Re: How To Live In A Simulation

From: Brent Allsop (
Date: Sat Mar 17 2001 - 22:15:48 MST

Hal <>,

> Let me briefly give an explicit argument for why simulated beings
> deserve the same consideration as real ones. Basically I will claim
> that there is no fundamental difference between a simulated and a
> real being. I know this is a radical claim but see if the chain of
> reasoning below is convincing.

        Amongst extropians this isn't that radical of a claim. It
seems to be your basic extropian dogma which 99% of extropians seem to
refuse to question regardless of the evidence against it.

> Real human beings have all of their consciousness tied up in their
> brain. The activity of the brain somehow produces the consciousness
> that makes us want to care about them morally.

        Great so far.

> We know the brain works by the activity of neural cells which
> interact with each other via chemical and electrical messages.
> Likewise they get information from and send signals to the outside
> world via similar messages.

        Here is where you start to lose it. The important thing is, a
message must have some kind of receiver or final resulting knowledge.
There is more than messages in our brain. The messages from our
sensors ultimately end up being our conscious knowledge. Conscious
knowledge isn't a message, it is the result of a message.

        The signal our tongue produces when it comes in contact with
sodium chloride results, in our brain, the conscious knowledge that is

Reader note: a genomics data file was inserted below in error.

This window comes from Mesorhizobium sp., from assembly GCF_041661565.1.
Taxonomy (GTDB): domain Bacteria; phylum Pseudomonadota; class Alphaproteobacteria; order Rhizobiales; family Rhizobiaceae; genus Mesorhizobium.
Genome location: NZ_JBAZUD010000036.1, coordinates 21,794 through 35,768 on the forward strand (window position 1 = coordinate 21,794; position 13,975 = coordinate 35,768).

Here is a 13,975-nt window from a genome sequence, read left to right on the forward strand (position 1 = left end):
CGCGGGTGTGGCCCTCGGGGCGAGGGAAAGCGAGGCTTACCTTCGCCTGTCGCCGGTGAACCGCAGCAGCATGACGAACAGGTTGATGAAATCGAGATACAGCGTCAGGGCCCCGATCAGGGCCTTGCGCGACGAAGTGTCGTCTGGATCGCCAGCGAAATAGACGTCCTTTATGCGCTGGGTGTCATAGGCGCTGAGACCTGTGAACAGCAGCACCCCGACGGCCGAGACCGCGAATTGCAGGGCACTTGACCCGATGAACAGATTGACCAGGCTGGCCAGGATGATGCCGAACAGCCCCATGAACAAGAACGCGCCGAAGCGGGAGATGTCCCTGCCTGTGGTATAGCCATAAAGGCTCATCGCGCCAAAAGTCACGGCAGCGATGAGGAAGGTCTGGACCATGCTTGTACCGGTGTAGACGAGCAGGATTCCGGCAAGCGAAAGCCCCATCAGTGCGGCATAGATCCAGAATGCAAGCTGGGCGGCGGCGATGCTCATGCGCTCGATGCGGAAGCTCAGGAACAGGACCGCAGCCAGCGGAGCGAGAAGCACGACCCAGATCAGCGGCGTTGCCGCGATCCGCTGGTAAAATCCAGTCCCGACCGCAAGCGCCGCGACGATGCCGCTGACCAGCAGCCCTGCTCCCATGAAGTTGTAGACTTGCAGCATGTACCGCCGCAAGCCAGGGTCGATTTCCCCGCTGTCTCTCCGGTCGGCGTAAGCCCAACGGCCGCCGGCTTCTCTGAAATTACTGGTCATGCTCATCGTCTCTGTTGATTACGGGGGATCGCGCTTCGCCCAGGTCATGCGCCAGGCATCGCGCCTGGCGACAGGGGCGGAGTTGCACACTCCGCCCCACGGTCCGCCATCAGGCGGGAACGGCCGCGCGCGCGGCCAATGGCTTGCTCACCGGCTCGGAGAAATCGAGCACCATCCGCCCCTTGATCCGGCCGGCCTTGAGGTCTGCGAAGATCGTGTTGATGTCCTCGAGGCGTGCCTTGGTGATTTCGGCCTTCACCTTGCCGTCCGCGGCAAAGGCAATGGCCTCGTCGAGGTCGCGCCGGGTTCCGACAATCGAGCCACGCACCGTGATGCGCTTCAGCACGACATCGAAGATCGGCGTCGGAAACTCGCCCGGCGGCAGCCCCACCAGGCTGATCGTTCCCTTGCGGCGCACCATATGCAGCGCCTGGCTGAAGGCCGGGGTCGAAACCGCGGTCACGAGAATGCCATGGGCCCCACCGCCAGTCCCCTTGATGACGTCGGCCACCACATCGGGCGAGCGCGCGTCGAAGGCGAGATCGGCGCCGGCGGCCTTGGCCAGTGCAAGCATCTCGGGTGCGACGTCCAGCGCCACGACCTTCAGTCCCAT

salty. In order for your argument to hold true some abstract binary
number must be able to do the same thing as this salty qualia our
brain uses.

        True, a sufficiently complex binary number can "causally"
model anything a salty qualia can, but this is missing the most
important part of consciousness. In order to know the true meaning of
this binary number, you must map it back to salty. The binary number
can be represented by a paper tape, ferrite on a disk, the state of
some transistors on an IC, or buss line... It doesn't matter to a
simulation. But to us it does matter.

        When people experience "synesthesia" incorrect conscious
knowledge results from our senses. Sodium chloride could result in a
red sensation, for example. Red could also abstractly represent
sodium chloride just like a binary number could. But anyone that
thinks it doesn't matter whether we represent sodium chloride with
salty or red - wouldn't they be really off their rocker?

        You can ask a real conscious person what salt is like. Some
day we will be able to eff and communicate these sensations. We're
already starting to artificially produce qualia (points of light and
sounds) via artificial stimulation in blind people, for example. When
you ask a simulation what red is like what will it say? If it is
being honest it will say it's salty is an abstract number and not like
anything. When you want to eff with a simulation so that you can know
what it's representation of salt is like, how could it be possible for
it to have anything to eff?

        Once we have enough ability to perform this Moravekian trick
and start to replace neurons with other material people will finally
realize that even if the external behavior remains the same, the
phenomenal conscious qualites will cease to exist. The people will
finally discover (or finally realize what we've all known all along)
that our consciousness knowledge is constructed of phenomenal qualia.
Though what this conscious stuff is phenomenally like can be
simulated, there is nothing really and fundamentally like it.

                Brent Allsop

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